“I think the way Cory and I work creatively is—he trusts my ears and my reactions to things; he’s looking for my goose bump response…. [And] you’re given this little space to create something in, and it’s a story that someone else is telling, and your job is to sort of…bring a color to the palette that completes the picture. I love it, I love the role that I play, but it’s one that you’re not really expressing your complete thoughts, you’re helping to paint the picture of someone else’s”
If you haven’t listened to Adriel’s contribution to the color palette, you’re missing out on an undeniable chemistry and a true knack for vocal harmonies. Not only can you hear this on the album, but she’s also slowly but surely beginning work on a solo album -— a space where she will be able to paint her own picture completely.
(The Head and the Heart)
Similar to Adriel’s invitation to work with Cory, Charity Thielen was asked to join The Head and The Heart after they were already a band. She told me about “the beautiful challenge” of being the only female in the group, and the art of songwriting and joining a band that’s already been writing together for a bit.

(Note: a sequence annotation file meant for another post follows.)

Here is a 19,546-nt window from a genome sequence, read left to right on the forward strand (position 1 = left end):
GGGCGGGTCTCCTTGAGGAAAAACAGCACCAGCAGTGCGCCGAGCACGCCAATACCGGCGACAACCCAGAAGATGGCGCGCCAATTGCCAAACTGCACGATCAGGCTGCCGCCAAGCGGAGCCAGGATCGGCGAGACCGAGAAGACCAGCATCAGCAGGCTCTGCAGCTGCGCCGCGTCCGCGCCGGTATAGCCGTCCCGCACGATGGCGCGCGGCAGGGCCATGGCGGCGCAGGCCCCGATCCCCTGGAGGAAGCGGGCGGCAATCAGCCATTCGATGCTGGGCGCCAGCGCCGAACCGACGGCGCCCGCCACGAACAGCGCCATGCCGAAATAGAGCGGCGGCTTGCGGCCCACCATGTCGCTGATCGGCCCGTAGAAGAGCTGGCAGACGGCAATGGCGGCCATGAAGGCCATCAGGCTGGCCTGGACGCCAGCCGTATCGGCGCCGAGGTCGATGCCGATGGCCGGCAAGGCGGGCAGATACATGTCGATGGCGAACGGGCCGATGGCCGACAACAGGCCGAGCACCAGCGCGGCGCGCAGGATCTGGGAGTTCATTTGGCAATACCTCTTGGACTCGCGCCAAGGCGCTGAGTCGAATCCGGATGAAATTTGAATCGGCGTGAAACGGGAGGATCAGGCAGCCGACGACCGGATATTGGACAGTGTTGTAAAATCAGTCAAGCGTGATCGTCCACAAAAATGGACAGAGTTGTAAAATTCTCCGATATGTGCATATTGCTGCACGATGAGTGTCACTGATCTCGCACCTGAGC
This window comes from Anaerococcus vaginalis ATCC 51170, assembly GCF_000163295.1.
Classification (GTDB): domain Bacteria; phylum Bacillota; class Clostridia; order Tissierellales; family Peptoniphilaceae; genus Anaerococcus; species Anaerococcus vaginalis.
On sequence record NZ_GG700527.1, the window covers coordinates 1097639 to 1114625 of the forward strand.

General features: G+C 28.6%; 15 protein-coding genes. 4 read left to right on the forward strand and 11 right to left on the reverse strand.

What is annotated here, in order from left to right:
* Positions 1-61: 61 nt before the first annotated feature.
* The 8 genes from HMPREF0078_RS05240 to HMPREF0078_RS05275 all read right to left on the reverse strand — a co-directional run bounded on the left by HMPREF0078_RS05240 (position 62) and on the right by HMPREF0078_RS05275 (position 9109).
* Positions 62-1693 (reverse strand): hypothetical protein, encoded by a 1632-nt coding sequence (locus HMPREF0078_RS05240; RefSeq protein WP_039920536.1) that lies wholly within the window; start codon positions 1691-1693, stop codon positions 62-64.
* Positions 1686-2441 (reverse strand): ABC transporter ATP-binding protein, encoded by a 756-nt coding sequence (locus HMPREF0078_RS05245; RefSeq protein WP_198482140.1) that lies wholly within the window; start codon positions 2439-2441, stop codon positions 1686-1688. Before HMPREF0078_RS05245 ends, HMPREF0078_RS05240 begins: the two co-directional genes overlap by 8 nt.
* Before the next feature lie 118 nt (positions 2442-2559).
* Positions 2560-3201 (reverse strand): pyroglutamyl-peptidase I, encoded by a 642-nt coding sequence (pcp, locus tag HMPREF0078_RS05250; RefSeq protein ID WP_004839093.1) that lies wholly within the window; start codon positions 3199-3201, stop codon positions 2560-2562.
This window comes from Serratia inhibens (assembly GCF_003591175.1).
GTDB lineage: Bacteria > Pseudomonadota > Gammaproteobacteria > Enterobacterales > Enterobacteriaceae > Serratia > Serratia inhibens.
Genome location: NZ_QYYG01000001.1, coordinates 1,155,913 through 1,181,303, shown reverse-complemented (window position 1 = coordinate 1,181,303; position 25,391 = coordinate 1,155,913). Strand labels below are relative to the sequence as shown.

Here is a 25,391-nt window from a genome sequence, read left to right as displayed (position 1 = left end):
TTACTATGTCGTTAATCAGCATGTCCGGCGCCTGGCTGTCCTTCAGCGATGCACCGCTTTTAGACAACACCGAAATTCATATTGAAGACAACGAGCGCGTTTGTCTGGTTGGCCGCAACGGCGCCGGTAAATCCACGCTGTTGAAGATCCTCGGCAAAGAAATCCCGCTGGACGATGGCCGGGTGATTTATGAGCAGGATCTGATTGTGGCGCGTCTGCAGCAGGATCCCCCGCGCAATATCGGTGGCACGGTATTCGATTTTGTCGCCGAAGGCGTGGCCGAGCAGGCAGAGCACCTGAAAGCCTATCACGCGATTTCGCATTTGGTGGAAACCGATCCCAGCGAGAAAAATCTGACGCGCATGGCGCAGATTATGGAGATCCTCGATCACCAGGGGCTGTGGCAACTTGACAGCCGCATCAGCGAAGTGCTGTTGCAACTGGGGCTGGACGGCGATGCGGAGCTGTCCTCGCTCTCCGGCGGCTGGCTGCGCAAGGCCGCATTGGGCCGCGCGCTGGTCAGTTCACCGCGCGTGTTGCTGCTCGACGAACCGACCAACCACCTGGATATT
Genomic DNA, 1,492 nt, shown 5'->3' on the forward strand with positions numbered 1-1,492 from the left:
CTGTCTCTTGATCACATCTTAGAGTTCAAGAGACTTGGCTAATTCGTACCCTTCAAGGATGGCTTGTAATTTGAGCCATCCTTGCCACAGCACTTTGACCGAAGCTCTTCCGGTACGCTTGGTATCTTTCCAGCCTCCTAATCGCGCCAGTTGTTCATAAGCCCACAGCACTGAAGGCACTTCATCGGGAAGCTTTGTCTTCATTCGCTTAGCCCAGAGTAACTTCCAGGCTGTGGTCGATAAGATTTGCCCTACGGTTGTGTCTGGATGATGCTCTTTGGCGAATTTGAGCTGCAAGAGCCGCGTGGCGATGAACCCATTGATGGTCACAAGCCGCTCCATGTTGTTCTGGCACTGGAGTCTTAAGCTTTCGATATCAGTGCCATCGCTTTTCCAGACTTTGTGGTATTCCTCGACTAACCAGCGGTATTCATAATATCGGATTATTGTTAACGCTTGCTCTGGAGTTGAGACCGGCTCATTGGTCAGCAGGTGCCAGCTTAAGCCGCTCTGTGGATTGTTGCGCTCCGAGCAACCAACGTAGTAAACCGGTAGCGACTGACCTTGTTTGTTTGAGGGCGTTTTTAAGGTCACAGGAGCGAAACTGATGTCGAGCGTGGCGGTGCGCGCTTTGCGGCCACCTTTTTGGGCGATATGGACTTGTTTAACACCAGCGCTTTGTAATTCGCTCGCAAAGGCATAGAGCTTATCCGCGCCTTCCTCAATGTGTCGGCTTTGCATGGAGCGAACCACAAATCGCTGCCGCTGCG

“I had been writing songs since I was 16. I was kind of invited in, when there’s already this wave, there’s already this boat in motion and I didn’t want to re-steer its course”
Still, this motion didn’t prevent her from bringing an immense amount of talent to the group, and it certainly didn’t stop her from contributing to the songwriting. And while she may wish she had written any (unpronounceable) song by Sigur Ros or Dylan’s “Shelter From The Storm,” she took part in a lot of the arrangement of the songs on the album and expresses the vulnerability of writing.
“Songwriting is a very vulnerable thing. You’re kind of putting something on the chopping block. And you have to be very strong in order to do that.”